top of page
Search

How did we get the Bible?



The Bible is one large book comprised of 66 separate historical writings. It’s split into two main parts; the Old Testament and the New Testament. The Bible is the most widely circulated book in history. It has been translated into more than 2400 languages, and the number of copies sold reaches into the billions. But where does this extraordinary book come from?


Christians believe the Bible came from God through men of God who, under the inspiration of God’s Holy Spirit, wrote down the very words of God. This belief draws many objections from skeptics and critics of Christianity, who question the Bible’s origin, authorship, content, transmission, and compilation. So, how did we get the Bible? When and where was it written? Who are the biblical authors? And how was it produced and preserved?


1. The Old Testament

The Old Testament portion of the Bible is comprised of 39 books: the 5 books of Moses (known as the Pentateuch), 12 historical books, 5 books of poetry, and the 17 books of the major and minor prophets. The Old Testament was written approximately 3,500 - 2,400 years ago by various prophets of God on a variety of materials, such as stone, clay, and leather. It was written in predominately the Hebrew language, except for a few verses in Aramaic.


2. The New Testament

The New Testament is comprised of 27 books. In regards to authorship, the apostle Paul is a central figure. He is credited with authoring nearly half of the New Testament, including most of the NT epistles. The New Testament was written in Greek, and its first writings were most likely written approximately 30 years after the death and resurrection of Jesus Christ. Based on nearly unanimous testimony and writings of the early church fathers, the four gospels (biographies of Jesus’s life, death, resurrection, and ascension) were written by the apostles Matthew, Mark, Luke, and John between 65 - 90 AD. Copies of the New Testament were written on a variety of materials including papyrus, leather, and parchment.


___


Over time the original writings of the Bible (called autographs) deteriorated and copies were made to preserve the content for future generations. Meticulous methods and procedures were developed and implemented in order to insure the accurate transmission of the Scriptures. Throughout the centuries different groups of Jewish and Christian scribes were tasked with the responsibility of guarding and preserving the text of the Bible. This process of making copies from previous copies until the invention of the printing press and more recent electronic copying methods has preserved the writings of the Bible for us today.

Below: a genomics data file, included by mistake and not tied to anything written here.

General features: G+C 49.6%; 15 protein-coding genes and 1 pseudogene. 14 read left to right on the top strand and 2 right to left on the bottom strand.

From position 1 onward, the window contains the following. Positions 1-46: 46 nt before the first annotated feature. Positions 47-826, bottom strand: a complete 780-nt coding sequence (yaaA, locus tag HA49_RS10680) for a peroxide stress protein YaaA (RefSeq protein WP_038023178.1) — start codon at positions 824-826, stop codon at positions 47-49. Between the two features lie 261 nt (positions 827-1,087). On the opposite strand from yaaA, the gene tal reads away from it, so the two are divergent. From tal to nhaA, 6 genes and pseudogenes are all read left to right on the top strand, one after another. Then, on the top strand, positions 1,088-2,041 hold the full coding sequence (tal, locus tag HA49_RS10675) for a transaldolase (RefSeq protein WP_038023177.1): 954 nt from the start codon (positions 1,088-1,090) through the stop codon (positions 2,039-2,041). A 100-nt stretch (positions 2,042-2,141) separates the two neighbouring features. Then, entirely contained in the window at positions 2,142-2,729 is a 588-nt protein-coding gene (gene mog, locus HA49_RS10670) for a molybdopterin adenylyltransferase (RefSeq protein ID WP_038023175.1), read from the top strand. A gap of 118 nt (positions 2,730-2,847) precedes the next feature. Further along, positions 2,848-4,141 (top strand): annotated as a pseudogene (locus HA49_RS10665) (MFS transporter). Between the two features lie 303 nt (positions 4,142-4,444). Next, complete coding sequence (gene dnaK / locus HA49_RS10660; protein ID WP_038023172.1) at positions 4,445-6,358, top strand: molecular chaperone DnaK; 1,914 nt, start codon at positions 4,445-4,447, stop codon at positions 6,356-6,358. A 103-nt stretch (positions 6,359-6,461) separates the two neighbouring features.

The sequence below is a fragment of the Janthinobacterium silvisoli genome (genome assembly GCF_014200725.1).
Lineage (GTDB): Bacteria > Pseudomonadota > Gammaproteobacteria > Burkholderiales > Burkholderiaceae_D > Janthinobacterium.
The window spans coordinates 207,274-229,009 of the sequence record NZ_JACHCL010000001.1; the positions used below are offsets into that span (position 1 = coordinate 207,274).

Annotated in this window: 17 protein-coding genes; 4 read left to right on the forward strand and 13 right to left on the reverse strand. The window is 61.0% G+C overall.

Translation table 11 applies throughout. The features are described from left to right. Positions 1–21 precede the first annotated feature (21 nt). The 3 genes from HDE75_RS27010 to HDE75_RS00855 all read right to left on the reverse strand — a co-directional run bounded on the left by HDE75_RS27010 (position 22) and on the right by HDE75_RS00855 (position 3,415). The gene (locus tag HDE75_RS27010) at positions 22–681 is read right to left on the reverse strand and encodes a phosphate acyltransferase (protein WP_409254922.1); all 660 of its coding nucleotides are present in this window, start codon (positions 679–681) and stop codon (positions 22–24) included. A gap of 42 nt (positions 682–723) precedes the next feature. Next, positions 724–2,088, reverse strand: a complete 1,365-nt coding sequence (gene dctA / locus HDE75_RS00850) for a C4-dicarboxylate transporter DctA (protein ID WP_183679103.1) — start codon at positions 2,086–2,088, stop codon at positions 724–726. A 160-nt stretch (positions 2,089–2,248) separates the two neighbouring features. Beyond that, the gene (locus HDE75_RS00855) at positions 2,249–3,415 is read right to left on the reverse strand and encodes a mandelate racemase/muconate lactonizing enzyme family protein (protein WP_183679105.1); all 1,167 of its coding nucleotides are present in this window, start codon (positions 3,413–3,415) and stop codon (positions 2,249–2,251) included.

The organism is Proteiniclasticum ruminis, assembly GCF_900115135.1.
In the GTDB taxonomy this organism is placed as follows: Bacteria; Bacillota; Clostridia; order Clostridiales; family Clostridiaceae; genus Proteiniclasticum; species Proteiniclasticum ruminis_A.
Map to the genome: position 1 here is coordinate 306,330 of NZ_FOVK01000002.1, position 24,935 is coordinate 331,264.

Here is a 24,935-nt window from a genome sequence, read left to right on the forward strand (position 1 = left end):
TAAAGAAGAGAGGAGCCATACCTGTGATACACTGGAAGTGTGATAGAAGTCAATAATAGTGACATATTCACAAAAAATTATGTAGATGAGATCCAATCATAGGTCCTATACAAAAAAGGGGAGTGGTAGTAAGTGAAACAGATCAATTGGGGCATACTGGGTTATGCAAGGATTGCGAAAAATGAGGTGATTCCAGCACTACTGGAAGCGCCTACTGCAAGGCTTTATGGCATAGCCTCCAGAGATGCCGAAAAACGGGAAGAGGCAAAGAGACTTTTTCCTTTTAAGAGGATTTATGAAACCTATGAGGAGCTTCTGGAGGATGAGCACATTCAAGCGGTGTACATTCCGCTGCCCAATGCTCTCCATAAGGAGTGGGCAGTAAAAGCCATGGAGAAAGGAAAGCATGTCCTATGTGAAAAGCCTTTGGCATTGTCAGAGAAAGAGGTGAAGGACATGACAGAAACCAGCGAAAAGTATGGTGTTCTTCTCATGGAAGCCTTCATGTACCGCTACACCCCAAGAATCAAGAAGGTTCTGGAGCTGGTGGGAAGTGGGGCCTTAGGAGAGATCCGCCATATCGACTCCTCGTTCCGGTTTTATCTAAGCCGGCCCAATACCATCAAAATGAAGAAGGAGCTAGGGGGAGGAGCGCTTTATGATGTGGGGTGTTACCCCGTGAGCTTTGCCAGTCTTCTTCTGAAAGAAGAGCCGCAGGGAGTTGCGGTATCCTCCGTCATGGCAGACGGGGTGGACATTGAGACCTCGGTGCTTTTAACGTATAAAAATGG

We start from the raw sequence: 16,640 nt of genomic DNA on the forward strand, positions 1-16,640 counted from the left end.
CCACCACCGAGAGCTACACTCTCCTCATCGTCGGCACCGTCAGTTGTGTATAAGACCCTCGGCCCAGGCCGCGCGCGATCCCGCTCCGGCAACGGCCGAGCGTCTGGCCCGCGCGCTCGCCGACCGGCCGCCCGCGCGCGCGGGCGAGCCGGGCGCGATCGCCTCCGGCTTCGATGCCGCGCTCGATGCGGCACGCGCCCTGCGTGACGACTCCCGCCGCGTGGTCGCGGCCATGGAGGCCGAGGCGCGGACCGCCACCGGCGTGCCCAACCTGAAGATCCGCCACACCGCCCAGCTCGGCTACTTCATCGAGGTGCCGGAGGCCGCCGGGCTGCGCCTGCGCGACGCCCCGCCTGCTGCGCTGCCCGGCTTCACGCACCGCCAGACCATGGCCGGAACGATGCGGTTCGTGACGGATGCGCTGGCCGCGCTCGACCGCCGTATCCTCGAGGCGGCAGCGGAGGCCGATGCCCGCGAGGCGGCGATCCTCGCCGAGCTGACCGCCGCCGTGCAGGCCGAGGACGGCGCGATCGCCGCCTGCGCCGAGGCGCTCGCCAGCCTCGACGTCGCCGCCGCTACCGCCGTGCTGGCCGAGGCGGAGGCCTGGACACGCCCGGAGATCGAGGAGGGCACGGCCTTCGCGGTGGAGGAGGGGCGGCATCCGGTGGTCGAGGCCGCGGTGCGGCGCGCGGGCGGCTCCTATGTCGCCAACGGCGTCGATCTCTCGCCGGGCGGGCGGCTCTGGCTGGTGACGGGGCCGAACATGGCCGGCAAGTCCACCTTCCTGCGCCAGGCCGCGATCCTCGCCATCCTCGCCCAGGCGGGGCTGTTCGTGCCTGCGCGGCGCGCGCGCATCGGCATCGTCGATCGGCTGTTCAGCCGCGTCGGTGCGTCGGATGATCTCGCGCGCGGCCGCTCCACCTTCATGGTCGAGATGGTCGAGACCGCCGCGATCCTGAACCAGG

In regards to the Biblical canon and when these 66 historical writings were established as Scripture, Christian apologist Norman L. Geisler notes that, “the scholars at Jamnia (AD 90-118) gave final affirmation to the thirty-nine books in the Old Testament. The Council of Carthage (AD 397) established the New Testament canon of twenty-seven books.”


In the life of the Bible some key historical developments include:


- St. Jerome translating the Bible into Latin around 400 AD. The Latin Vulgate, as it's known, was the predominant translation of the Bible during the medieval period.


- The Wycliffe Bible was the first English translation, produced in the years 1380-1382.


- Gutenberg’s Latin Bible was the first produced on a printing press in 1455.


- In 1535, Coverdale’s Bible was the first complete Bible to be printed in English.


- The Geneva Bible was printed in 1560.


- And the King James Version was printed in 1611.


We’ve briefly explored some of the details regarding the origin, transmission and preservation of the Bible. However, the question remains, ‘where did the words of the Bible come from?’ Hebrews 1:1-2 states, “Long ago God spoke many times and in many ways to our ancestors through the prophets. And now in these final days, he has spoken to us through his Son.” 2 Peter 1:20-21 states, “You must realise that no prophecy in Scripture ever came from the prophet’s own understanding, or from human initiative. No, these prophets were moved by the Holy Spirit and they spoke from God.”


2 Timothy 3:16-17 states, “All Scripture is God-breathed and is useful for teaching, rebuking, correcting, and training in righteousness, so that the servant of God may be equipped for every good work.” Christian apologists Josh and Sean McDowell put it this way, “The Bible actually comes from God. They are his words put in writing. A select group of men (known as prophets and apostles) wrote the Scriptures as they were guided and inspired by God.”


It truly is remarkable to think that the various historical writings that make up the Bible were written over thousands of years, by approx. 40 different authors, in various places and under various circumstances, yet all combine to form one complete harmonious revelation of God, His nature, and His plans and purposes for humanity and creation. The Bible - it’s origin, content, transmission, and preservation - truly is a miraculous gift from God.



If you enjoyed this article, click here to check out the accompanying eBooklet.











Further reading recommendations


'How we got the Bible?' by Timothy Paul Jones


'The Bible: a history' by Stephen M. Miller & Robert V. Huber


'How we got the Bible' by Neil R. Lightfoot


'Know how we got our Bible' by Ryan Matthew Reeves, Justin Holcomb, & Charles E. Hills



Σχόλια


bottom of page